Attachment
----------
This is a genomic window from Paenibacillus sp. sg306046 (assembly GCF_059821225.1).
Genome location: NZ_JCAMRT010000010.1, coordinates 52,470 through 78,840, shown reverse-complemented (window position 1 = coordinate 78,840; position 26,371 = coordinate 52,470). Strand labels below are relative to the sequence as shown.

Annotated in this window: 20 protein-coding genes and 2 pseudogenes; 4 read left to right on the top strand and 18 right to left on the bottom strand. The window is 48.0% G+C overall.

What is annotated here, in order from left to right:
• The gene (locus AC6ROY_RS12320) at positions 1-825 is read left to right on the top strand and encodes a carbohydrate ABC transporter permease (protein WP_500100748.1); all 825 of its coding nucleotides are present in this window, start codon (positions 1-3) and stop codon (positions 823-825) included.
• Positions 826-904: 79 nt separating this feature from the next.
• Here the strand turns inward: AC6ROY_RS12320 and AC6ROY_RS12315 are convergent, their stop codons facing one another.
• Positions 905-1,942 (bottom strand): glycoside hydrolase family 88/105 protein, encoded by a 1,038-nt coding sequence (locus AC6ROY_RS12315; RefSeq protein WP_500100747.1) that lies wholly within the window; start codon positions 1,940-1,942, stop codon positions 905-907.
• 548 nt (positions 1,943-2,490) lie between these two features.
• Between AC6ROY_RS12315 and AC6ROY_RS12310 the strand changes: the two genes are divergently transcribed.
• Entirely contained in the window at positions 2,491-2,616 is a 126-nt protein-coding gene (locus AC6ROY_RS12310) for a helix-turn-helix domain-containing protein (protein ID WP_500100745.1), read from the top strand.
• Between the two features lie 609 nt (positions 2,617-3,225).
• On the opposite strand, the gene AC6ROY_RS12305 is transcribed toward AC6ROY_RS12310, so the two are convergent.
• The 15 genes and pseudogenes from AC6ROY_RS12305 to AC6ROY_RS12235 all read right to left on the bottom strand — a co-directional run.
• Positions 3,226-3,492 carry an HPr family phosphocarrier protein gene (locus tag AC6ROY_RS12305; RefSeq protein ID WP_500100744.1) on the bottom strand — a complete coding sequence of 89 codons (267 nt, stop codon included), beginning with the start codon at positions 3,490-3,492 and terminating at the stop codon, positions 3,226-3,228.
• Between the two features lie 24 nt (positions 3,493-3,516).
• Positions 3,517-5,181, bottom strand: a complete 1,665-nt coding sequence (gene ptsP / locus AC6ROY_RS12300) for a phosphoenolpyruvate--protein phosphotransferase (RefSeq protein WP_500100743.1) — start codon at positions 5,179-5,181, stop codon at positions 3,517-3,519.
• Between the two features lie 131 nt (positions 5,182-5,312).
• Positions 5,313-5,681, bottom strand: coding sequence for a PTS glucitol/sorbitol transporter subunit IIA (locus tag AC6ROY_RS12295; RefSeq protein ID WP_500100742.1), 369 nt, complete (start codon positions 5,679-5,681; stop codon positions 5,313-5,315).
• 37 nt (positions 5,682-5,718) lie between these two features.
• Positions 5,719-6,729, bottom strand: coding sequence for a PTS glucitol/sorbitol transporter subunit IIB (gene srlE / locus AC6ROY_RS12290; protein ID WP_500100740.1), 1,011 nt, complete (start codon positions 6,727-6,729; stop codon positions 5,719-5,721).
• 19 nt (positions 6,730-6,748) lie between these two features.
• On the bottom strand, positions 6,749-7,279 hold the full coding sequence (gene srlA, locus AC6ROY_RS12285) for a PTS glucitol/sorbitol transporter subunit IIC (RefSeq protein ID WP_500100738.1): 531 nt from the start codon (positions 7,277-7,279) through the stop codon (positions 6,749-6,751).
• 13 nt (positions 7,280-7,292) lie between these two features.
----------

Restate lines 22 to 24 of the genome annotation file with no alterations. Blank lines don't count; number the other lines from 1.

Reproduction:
• 19 nt (positions 6,730-6,748) lie between these two features.
• On the bottom strand, positions 6,749-7,279 hold the full coding sequence (gene srlA, locus AC6ROY_RS12285) for a PTS glucitol/sorbitol transporter subunit IIC (RefSeq protein ID WP_500100738.1): 531 nt from the start codon (positions 7,277-7,279) through the stop codon (positions 6,749-6,751).
• 13 nt (positions 7,280-7,292) lie between these two features.